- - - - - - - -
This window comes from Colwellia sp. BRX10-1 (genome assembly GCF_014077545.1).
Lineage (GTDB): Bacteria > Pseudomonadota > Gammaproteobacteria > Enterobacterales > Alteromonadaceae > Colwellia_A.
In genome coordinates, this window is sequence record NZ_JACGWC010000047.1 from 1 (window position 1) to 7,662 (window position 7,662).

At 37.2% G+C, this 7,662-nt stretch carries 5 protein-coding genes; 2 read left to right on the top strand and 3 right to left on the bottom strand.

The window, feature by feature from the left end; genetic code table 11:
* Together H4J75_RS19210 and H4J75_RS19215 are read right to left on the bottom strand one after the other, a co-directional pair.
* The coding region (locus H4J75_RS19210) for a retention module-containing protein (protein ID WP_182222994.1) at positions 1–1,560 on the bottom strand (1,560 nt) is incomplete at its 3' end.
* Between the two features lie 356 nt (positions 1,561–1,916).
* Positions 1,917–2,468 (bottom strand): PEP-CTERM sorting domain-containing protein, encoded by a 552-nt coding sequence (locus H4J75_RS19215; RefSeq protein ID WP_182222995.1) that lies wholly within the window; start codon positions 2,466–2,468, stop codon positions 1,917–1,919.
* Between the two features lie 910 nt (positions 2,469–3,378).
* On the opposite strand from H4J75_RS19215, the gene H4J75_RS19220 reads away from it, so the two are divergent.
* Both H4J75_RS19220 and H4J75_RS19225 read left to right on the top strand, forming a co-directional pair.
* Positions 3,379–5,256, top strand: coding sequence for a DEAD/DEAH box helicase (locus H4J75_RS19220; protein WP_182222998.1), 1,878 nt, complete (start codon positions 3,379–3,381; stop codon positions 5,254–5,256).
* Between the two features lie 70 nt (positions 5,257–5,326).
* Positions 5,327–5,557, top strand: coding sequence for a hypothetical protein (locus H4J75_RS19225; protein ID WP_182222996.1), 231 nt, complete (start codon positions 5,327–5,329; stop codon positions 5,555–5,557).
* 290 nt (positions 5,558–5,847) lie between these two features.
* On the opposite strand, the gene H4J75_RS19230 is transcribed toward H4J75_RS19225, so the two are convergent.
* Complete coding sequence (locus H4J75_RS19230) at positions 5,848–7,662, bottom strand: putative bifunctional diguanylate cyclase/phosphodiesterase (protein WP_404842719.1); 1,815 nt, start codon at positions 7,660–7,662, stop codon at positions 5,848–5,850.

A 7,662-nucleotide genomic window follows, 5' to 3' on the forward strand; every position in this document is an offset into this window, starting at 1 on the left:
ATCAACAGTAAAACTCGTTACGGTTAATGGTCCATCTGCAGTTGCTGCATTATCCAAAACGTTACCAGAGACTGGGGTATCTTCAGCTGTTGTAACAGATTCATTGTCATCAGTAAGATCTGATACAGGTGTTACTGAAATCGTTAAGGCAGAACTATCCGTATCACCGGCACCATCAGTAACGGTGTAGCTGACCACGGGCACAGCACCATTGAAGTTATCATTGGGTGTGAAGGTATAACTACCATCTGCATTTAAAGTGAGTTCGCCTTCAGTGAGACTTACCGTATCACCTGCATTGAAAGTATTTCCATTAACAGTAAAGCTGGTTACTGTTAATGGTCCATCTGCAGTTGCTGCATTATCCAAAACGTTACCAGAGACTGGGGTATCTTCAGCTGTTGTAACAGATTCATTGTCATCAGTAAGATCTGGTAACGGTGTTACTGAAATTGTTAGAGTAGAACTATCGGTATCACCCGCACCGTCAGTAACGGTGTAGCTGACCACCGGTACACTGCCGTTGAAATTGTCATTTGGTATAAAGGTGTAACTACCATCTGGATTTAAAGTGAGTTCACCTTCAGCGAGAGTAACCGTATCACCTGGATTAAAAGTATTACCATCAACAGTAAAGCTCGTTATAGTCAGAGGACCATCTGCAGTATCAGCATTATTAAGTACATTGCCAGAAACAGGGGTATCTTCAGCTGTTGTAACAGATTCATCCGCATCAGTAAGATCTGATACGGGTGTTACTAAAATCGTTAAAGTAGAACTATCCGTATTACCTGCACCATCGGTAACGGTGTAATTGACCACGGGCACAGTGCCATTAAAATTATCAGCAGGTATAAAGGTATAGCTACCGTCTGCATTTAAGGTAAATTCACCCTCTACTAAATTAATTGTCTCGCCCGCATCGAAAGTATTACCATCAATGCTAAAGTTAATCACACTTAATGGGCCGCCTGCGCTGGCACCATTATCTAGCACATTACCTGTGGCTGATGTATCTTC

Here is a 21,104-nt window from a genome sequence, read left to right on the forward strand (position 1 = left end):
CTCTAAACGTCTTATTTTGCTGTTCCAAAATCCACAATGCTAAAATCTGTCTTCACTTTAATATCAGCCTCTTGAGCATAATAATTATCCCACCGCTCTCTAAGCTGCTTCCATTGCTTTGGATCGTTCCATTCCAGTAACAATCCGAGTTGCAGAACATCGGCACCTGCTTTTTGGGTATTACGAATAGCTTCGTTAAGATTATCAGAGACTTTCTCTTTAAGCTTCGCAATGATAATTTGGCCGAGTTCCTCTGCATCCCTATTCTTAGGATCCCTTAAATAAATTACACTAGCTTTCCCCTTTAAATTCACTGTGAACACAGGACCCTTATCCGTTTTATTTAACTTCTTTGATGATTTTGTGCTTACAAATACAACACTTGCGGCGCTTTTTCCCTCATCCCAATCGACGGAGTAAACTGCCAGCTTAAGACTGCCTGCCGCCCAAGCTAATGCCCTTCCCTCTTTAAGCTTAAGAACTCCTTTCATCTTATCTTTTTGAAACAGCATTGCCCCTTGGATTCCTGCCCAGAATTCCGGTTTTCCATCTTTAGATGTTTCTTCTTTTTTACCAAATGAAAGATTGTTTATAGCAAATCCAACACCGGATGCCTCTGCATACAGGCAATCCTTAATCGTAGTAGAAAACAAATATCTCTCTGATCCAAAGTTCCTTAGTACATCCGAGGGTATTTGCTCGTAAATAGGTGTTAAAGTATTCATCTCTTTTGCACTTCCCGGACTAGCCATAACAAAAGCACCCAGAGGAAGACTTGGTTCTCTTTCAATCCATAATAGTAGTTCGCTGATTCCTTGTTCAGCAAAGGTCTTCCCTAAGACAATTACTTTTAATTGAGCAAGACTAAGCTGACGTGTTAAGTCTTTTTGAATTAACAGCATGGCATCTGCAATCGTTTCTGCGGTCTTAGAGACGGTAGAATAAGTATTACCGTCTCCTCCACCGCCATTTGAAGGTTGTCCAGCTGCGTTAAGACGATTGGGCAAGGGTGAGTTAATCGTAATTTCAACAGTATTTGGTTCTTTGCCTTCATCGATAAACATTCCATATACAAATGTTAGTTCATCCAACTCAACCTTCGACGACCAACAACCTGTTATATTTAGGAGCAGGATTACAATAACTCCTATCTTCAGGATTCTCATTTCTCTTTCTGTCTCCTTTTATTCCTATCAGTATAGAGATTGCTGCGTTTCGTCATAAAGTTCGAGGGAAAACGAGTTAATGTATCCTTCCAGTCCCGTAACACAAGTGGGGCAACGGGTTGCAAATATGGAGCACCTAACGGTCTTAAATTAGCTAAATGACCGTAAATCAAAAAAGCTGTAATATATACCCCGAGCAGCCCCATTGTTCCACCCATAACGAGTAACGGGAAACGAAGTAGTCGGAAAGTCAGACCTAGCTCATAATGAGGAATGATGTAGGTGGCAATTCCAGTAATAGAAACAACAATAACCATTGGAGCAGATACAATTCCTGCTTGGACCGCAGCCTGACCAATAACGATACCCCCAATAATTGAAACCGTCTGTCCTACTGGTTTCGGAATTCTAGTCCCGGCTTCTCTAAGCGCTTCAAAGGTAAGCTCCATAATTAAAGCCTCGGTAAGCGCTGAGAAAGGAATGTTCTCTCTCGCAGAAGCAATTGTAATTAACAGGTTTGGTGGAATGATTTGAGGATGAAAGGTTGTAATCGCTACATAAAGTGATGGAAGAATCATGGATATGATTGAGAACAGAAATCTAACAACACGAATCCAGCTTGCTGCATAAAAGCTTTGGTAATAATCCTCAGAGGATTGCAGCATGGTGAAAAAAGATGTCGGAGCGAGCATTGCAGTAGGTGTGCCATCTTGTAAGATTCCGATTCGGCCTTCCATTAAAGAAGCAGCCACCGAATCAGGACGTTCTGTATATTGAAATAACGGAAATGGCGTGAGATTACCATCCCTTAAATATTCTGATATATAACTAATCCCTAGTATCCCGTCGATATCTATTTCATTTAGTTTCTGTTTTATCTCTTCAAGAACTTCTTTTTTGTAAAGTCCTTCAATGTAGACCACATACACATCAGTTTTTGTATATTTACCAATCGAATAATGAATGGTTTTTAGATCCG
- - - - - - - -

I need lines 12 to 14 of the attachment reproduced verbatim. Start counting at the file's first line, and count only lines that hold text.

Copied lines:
* Both H4J75_RS19220 and H4J75_RS19225 read left to right on the top strand, forming a co-directional pair.
* Positions 3,379–5,256, top strand: coding sequence for a DEAD/DEAH box helicase (locus H4J75_RS19220; protein WP_182222998.1), 1,878 nt, complete (start codon positions 3,379–3,381; stop codon positions 5,254–5,256).
* Between the two features lie 70 nt (positions 5,257–5,326).